Traveling around Merkato is a fascinating experience, much like visiting Willy Wonka’s factory in the absence of Mr. Wonka himself and his Oompa Loompas. Well, sort of. The identical little people are replaced by the diverse cultures of merchants who come from all over the nation trading not just candy and gum but an endless array of products. When you are in Merkato never expect a personal tour as one would get in the imaginary land. In Merkato one has to find his own way through the extreme crowd and countless turns. The visual paradox is just too much to take at once, confusingly mesmerizing to the imagination: the newly built modern shopping malls look down at the old stores as if saying we are better than you. The make shift stores on the side of the road block the walk way with their protruding displays leaving the pedestrians without an option but to walk on the main road side by side with the barely moving vehicles. The Grand Anwar mosque and Saint Raguel, Church of the Ethiopian Orthodox, their compounds separated simply with a fence, coexist in peace and harmony. The followers of these two old religions mingle in their secular affairs without any boundary, a brilliant manifestation of inborn tolerance at its purest form.

What makes Merkato what it is is not just what is seen from the outside but also what is found deep inside, intertwined with the trading culture of the people who run the stores and who dwell the streets. The small neighborhoods found in Merkato and the chain of stores with names describing what they have to offer add another dimension to its unique features. For instance “Goma Terra” meaning “chain of stores for vehicle tires” is where stores that sell different types of car tires are found. Similarly, “Atikilt Terra”, located at the eastern border of Merkato close to Piazza is an equivalent of Farmer’s Market where variety of fruits and vegetables are brought directly from the countryside to be sold at a discounted price. Despite their attractive bargain for fresh produces Atikilt Terra is not for the faint stomach. The smell from rotten fruits and vegetables supplied the previous days is sensible from afar. Anyone who dares to approach closer is guaranteed at least to go through a rumbling stomach. But despite this, make sure to give a freshly prepared cocktail salad or mango juice a try.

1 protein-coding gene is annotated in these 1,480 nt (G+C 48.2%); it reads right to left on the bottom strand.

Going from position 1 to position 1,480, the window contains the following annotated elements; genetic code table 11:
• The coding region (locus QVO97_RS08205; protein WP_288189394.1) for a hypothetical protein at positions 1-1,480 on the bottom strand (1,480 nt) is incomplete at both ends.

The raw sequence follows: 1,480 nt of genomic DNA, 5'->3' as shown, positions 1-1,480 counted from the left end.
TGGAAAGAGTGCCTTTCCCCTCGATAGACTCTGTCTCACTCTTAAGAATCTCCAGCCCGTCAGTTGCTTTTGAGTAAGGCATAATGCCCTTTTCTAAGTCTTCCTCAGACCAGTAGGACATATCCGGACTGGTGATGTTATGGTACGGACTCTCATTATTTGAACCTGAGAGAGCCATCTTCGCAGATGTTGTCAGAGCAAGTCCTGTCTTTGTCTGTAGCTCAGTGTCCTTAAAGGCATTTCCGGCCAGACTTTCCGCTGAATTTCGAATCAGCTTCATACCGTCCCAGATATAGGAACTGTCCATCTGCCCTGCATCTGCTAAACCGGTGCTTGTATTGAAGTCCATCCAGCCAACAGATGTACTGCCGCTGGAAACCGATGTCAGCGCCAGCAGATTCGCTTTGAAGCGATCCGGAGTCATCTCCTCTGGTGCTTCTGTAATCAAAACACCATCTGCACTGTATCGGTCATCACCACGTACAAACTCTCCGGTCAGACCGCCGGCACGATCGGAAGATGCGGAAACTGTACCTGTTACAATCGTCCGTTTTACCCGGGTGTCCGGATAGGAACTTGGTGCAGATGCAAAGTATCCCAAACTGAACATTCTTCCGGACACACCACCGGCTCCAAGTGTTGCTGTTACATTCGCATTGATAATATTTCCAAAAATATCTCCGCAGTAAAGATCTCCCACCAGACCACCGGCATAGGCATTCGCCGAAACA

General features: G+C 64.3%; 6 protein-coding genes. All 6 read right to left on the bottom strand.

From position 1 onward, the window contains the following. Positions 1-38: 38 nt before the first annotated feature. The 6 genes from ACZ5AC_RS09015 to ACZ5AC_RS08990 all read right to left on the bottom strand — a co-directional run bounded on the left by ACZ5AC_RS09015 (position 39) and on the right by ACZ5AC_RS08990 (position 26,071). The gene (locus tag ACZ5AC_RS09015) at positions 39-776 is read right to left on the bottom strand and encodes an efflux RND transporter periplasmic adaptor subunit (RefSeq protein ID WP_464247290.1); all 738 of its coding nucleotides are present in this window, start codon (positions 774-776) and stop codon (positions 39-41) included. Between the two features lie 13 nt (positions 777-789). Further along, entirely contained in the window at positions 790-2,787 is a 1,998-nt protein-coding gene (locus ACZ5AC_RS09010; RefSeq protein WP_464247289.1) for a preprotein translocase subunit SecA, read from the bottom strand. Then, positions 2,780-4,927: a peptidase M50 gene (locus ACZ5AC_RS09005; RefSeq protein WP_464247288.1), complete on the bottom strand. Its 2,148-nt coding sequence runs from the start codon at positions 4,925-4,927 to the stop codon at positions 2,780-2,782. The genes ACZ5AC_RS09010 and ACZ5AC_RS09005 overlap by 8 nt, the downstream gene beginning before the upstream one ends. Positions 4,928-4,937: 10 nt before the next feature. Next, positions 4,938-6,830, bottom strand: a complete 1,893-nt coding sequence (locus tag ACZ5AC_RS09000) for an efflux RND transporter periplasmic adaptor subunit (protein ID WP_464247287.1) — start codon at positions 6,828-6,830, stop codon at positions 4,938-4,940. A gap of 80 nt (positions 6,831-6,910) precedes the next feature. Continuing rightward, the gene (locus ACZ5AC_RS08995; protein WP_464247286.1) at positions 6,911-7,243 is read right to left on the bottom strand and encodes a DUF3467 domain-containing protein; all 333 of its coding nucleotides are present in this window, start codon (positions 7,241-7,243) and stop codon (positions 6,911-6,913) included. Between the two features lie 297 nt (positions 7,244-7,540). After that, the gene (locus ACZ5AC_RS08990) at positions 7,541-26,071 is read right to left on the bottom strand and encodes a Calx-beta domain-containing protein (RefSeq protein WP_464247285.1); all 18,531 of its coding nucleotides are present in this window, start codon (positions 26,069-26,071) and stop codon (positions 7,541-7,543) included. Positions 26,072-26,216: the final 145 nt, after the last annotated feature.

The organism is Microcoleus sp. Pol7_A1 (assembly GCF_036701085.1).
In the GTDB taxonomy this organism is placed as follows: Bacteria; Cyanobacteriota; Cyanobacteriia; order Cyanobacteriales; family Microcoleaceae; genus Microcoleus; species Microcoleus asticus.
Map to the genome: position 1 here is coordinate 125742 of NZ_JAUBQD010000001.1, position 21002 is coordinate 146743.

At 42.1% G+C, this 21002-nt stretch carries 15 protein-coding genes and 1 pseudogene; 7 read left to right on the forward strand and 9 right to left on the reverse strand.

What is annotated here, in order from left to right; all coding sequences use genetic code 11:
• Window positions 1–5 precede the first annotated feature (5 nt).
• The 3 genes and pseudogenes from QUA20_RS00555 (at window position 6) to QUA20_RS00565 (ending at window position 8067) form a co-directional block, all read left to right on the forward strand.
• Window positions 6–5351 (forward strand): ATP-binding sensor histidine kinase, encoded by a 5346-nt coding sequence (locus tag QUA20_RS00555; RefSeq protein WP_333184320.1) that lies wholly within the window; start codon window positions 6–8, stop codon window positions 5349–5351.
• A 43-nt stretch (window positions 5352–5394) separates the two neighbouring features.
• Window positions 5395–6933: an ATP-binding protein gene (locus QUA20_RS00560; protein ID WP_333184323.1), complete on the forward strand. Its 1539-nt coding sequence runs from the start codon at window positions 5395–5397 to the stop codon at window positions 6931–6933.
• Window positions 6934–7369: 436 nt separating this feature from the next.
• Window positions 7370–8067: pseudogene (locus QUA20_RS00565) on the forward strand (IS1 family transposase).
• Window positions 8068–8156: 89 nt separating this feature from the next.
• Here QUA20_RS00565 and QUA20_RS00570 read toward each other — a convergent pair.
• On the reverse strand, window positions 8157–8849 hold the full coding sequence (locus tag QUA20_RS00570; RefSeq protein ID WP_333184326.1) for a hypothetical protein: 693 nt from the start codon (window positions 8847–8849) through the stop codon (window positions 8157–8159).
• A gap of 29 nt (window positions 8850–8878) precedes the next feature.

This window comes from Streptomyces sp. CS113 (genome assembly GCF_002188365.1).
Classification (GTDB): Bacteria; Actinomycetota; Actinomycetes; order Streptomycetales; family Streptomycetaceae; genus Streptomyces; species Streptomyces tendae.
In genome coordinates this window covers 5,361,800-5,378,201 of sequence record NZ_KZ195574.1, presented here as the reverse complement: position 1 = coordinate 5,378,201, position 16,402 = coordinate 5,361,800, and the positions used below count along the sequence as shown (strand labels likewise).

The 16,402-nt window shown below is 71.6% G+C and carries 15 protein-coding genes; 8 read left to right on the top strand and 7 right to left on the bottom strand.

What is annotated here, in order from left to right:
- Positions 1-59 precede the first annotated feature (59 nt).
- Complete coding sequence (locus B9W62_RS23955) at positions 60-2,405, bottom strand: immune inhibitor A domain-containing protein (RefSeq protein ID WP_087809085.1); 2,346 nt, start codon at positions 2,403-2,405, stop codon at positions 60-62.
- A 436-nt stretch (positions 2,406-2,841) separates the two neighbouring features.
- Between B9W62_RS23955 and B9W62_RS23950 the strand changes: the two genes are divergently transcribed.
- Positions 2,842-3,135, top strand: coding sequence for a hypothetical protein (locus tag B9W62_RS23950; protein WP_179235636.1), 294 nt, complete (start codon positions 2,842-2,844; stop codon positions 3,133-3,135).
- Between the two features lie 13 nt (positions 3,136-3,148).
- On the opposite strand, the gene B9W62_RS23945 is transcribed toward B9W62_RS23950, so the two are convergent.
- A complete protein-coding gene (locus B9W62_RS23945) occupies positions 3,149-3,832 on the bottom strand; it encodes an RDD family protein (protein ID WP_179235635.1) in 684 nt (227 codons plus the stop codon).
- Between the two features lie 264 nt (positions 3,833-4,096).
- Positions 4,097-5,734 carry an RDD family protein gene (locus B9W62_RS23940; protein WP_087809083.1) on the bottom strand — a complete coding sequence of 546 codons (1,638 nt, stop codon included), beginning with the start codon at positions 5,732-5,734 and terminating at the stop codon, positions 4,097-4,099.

The nomenclature of the places in Merkato, as helpful as it is in locating commodities, it is sometimes deceiving. For example “Bomb Terra” (meaning a chain of stores that sell bombs) have nothing close to weaponry in their stocks but rather they provide consumer goods at  wholesale price. If one wonders how the name was given, after some investigation, he or she will find out that Bomb Terra has retained its name from the past when it used to sell guns and ammunition.